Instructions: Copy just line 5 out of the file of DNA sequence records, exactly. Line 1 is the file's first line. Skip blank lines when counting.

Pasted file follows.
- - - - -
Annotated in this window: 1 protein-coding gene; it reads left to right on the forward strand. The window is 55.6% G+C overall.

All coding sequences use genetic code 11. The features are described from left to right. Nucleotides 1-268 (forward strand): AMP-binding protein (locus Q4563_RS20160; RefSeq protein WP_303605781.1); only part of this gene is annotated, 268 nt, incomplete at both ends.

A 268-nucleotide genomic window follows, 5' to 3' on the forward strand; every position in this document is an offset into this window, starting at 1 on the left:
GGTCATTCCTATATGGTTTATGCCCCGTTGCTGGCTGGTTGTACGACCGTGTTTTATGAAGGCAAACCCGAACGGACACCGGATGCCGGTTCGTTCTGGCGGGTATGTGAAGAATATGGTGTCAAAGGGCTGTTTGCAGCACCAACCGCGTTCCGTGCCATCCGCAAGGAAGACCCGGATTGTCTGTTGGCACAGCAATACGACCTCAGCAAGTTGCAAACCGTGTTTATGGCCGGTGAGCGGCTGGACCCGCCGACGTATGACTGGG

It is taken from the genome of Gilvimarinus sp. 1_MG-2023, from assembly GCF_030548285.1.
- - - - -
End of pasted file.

It is taken from the genome of Gilvimarinus sp. 1_MG-2023, from assembly GCF_030548285.1.